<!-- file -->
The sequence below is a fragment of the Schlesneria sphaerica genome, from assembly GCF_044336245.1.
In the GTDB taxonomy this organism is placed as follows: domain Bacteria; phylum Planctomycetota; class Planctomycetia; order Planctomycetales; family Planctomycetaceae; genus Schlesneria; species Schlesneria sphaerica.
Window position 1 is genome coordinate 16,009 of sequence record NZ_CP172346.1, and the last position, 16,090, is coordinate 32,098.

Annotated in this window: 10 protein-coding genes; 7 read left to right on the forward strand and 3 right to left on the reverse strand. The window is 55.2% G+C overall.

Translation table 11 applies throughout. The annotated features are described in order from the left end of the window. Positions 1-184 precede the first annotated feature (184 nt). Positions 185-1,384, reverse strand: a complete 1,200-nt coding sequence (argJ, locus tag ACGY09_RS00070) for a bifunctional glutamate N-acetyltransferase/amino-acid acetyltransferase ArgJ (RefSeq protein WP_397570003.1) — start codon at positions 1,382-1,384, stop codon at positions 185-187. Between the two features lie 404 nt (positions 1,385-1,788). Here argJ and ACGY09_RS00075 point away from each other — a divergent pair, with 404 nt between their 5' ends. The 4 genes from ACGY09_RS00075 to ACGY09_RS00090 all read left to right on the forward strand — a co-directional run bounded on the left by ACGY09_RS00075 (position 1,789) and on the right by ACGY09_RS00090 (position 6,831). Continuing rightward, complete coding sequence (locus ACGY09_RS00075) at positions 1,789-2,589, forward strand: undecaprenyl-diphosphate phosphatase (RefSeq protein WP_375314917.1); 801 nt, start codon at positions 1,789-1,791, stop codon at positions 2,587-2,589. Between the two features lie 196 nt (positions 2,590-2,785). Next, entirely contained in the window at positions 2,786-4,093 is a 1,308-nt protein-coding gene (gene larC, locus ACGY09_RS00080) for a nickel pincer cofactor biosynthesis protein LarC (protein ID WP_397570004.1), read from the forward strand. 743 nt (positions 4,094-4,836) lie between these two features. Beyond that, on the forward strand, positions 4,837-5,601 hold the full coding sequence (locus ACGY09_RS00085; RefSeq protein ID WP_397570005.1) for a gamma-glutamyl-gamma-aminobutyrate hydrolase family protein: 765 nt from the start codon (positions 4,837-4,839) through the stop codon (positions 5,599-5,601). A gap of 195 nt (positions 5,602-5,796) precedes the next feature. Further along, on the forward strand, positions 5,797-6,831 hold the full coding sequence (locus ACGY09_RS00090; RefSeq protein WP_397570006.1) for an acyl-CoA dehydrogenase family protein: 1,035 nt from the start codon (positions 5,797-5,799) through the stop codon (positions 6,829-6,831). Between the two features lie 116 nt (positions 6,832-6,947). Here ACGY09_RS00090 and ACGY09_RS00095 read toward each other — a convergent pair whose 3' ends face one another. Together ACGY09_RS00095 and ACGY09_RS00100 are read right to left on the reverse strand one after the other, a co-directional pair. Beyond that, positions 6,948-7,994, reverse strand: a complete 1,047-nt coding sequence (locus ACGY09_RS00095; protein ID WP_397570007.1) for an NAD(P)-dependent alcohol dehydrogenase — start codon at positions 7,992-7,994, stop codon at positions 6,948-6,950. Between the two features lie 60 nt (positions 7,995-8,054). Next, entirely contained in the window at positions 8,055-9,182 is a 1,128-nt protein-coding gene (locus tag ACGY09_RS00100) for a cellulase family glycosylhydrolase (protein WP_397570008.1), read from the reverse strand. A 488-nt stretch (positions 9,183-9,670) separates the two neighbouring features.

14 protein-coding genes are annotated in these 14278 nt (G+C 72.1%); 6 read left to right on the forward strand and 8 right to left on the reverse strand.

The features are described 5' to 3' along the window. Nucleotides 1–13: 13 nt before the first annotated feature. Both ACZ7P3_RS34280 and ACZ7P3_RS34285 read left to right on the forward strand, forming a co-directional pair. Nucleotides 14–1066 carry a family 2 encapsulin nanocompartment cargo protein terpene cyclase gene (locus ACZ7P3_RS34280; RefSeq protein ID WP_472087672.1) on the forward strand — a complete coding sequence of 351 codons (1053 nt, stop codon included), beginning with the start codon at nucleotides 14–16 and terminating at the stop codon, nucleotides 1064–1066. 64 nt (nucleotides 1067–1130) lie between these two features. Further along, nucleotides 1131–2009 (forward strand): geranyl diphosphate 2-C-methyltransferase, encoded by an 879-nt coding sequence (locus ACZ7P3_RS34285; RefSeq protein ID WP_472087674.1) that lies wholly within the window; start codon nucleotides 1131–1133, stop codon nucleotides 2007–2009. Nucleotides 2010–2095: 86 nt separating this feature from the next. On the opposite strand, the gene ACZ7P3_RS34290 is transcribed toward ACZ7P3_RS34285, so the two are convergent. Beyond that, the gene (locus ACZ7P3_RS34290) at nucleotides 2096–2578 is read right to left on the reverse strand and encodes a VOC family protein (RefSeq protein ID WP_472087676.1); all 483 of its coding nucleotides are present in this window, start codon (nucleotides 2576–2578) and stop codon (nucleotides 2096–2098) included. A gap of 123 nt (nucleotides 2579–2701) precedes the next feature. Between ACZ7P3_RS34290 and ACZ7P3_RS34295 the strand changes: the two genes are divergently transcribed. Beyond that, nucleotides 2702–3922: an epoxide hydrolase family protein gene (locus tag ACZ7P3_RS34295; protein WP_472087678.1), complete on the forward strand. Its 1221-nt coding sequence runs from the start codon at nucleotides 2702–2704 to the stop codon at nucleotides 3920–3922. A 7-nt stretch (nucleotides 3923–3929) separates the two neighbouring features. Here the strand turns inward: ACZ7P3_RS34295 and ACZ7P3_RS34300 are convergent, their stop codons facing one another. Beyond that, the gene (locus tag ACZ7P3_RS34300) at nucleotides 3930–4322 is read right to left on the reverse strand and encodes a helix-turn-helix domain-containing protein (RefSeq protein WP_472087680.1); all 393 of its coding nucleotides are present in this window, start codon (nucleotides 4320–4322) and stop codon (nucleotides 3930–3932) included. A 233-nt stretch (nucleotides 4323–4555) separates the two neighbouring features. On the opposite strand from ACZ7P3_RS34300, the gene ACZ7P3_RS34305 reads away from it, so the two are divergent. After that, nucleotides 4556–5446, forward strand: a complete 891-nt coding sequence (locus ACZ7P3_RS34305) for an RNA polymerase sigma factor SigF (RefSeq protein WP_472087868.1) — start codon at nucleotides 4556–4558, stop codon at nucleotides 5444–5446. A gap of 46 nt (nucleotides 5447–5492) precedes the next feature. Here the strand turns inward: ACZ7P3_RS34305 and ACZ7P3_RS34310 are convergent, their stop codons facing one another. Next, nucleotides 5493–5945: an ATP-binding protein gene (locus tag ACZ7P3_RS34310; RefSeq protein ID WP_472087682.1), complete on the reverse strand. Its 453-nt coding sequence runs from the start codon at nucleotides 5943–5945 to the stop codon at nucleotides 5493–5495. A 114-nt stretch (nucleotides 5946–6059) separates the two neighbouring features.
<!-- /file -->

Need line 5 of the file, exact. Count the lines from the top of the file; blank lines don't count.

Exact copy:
Translation table 11 applies throughout. The annotated features are described in order from the left end of the window. Positions 1-184 precede the first annotated feature (184 nt). Positions 185-1,384, reverse strand: a complete 1,200-nt coding sequence (argJ, locus tag ACGY09_RS00070) for a bifunctional glutamate N-acetyltransferase/amino-acid acetyltransferase ArgJ (RefSeq protein WP_397570003.1) — start codon at positions 1,382-1,384, stop codon at positions 185-187. Between the two features lie 404 nt (positions 1,385-1,788). Here argJ and ACGY09_RS00075 point away from each other — a divergent pair, with 404 nt between their 5' ends. The 4 genes from ACGY09_RS00075 to ACGY09_RS00090 all read left to right on the forward strand — a co-directional run bounded on the left by ACGY09_RS00075 (position 1,789) and on the right by ACGY09_RS00090 (position 6,831). Continuing rightward, complete coding sequence (locus ACGY09_RS00075) at positions 1,789-2,589, forward strand: undecaprenyl-diphosphate phosphatase (RefSeq protein WP_375314917.1); 801 nt, start codon at positions 1,789-1,791, stop codon at positions 2,587-2,589. Between the two features lie 196 nt (positions 2,590-2,785). Next, entirely contained in the window at positions 2,786-4,093 is a 1,308-nt protein-coding gene (gene larC, locus ACGY09_RS00080) for a nickel pincer cofactor biosynthesis protein LarC (protein ID WP_397570004.1), read from the forward strand. 743 nt (positions 4,094-4,836) lie between these two features. Beyond that, on the forward strand, positions 4,837-5,601 hold the full coding sequence (locus ACGY09_RS00085; RefSeq protein ID WP_397570005.1) for a gamma-glutamyl-gamma-aminobutyrate hydrolase family protein: 765 nt from the start codon (positions 4,837-4,839) through the stop codon (positions 5,599-5,601). A gap of 195 nt (positions 5,602-5,796) precedes the next feature. Further along, on the forward strand, positions 5,797-6,831 hold the full coding sequence (locus ACGY09_RS00090; RefSeq protein WP_397570006.1) for an acyl-CoA dehydrogenase family protein: 1,035 nt from the start codon (positions 5,797-5,799) through the stop codon (positions 6,829-6,831). Between the two features lie 116 nt (positions 6,832-6,947). Here ACGY09_RS00090 and ACGY09_RS00095 read toward each other — a convergent pair whose 3' ends face one another. Together ACGY09_RS00095 and ACGY09_RS00100 are read right to left on the reverse strand one after the other, a co-directional pair. Beyond that, positions 6,948-7,994, reverse strand: a complete 1,047-nt coding sequence (locus ACGY09_RS00095; protein ID WP_397570007.1) for an NAD(P)-dependent alcohol dehydrogenase — start codon at positions 7,992-7,994, stop codon at positions 6,948-6,950. Between the two features lie 60 nt (positions 7,995-8,054). Next, entirely contained in the window at positions 8,055-9,182 is a 1,128-nt protein-coding gene (locus tag ACGY09_RS00100) for a cellulase family glycosylhydrolase (protein WP_397570008.1), read from the reverse strand. A 488-nt stretch (positions 9,183-9,670) separates the two neighbouring features.